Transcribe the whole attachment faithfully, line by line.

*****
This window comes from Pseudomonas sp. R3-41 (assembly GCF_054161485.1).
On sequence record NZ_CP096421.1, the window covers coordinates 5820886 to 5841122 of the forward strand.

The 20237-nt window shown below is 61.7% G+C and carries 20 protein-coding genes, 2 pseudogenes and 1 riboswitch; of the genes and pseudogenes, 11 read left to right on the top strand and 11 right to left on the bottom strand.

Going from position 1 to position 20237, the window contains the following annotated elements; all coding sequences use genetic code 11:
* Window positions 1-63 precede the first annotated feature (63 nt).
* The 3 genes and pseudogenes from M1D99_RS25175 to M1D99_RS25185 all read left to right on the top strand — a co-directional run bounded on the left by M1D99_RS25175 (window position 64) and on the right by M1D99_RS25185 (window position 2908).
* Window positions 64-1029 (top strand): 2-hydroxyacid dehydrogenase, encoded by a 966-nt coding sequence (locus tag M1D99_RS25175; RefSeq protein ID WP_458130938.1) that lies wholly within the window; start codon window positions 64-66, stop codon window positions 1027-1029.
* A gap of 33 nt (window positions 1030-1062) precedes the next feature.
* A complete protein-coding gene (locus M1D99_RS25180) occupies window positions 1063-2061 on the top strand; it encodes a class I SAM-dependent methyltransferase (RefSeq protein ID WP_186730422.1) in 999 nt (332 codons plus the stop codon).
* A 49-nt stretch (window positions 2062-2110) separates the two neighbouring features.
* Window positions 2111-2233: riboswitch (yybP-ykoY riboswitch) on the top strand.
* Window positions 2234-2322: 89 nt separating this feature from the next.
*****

This window comes from Pseudomonas sp. R3-41 (assembly GCF_054161485.1).
On sequence record NZ_CP096421.1, the window covers coordinates 5820886 to 5841122 of the forward strand.

The 20237-nt window shown below is 61.7% G+C and carries 20 protein-coding genes, 2 pseudogenes and 1 riboswitch; of the genes and pseudogenes, 11 read left to right on the top strand and 11 right to left on the bottom strand.

Going from position 1 to position 20237, the window contains the following annotated elements; all coding sequences use genetic code 11:
* Window positions 1-63 precede the first annotated feature (63 nt).
* The 3 genes and pseudogenes from M1D99_RS25175 to M1D99_RS25185 all read left to right on the top strand — a co-directional run bounded on the left by M1D99_RS25175 (window position 64) and on the right by M1D99_RS25185 (window position 2908).
* Window positions 64-1029 (top strand): 2-hydroxyacid dehydrogenase, encoded by a 966-nt coding sequence (locus tag M1D99_RS25175; RefSeq protein ID WP_458130938.1) that lies wholly within the window; start codon window positions 64-66, stop codon window positions 1027-1029.
* A gap of 33 nt (window positions 1030-1062) precedes the next feature.
* A complete protein-coding gene (locus M1D99_RS25180) occupies window positions 1063-2061 on the top strand; it encodes a class I SAM-dependent methyltransferase (RefSeq protein ID WP_186730422.1) in 999 nt (332 codons plus the stop codon).
* A 49-nt stretch (window positions 2062-2110) separates the two neighbouring features.
* Window positions 2111-2233: riboswitch (yybP-ykoY riboswitch) on the top strand.
* Window positions 2234-2322: 89 nt separating this feature from the next.